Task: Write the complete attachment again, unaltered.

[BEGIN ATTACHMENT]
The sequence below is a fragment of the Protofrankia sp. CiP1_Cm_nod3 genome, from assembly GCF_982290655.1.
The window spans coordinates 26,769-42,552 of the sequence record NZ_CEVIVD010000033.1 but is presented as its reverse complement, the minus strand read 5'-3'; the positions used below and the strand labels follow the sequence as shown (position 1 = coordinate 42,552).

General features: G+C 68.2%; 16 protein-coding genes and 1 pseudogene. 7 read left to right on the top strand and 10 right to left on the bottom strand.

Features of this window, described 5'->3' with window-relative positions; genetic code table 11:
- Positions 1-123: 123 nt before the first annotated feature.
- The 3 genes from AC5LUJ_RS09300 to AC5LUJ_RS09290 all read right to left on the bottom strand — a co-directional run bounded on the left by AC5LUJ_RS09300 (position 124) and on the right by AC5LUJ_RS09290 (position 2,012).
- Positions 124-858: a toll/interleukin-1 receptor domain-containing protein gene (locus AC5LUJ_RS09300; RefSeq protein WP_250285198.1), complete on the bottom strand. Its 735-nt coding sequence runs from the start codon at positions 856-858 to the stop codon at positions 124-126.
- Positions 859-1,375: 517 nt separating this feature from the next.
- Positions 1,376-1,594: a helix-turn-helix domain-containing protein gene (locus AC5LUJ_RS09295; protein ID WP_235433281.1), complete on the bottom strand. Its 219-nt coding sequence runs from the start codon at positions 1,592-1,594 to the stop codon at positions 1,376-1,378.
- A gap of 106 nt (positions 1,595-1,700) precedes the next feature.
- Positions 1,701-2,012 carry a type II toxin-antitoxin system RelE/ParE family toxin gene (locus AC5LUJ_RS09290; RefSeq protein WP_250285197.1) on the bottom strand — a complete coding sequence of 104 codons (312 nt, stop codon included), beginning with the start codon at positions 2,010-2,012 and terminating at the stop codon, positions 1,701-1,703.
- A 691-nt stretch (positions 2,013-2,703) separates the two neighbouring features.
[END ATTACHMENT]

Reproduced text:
The sequence below is a fragment of the Protofrankia sp. CiP1_Cm_nod3 genome, from assembly GCF_982290655.1.
The window spans coordinates 26,769-42,552 of the sequence record NZ_CEVIVD010000033.1 but is presented as its reverse complement, the minus strand read 5'-3'; the positions used below and the strand labels follow the sequence as shown (position 1 = coordinate 42,552).

General features: G+C 68.2%; 16 protein-coding genes and 1 pseudogene. 7 read left to right on the top strand and 10 right to left on the bottom strand.

Features of this window, described 5'->3' with window-relative positions; genetic code table 11:
- Positions 1-123: 123 nt before the first annotated feature.
- The 3 genes from AC5LUJ_RS09300 to AC5LUJ_RS09290 all read right to left on the bottom strand — a co-directional run bounded on the left by AC5LUJ_RS09300 (position 124) and on the right by AC5LUJ_RS09290 (position 2,012).
- Positions 124-858: a toll/interleukin-1 receptor domain-containing protein gene (locus AC5LUJ_RS09300; RefSeq protein WP_250285198.1), complete on the bottom strand. Its 735-nt coding sequence runs from the start codon at positions 856-858 to the stop codon at positions 124-126.
- Positions 859-1,375: 517 nt separating this feature from the next.
- Positions 1,376-1,594: a helix-turn-helix domain-containing protein gene (locus AC5LUJ_RS09295; protein ID WP_235433281.1), complete on the bottom strand. Its 219-nt coding sequence runs from the start codon at positions 1,592-1,594 to the stop codon at positions 1,376-1,378.
- A gap of 106 nt (positions 1,595-1,700) precedes the next feature.
- Positions 1,701-2,012 carry a type II toxin-antitoxin system RelE/ParE family toxin gene (locus AC5LUJ_RS09290; RefSeq protein WP_250285197.1) on the bottom strand — a complete coding sequence of 104 codons (312 nt, stop codon included), beginning with the start codon at positions 2,010-2,012 and terminating at the stop codon, positions 1,701-1,703.
- A 691-nt stretch (positions 2,013-2,703) separates the two neighbouring features.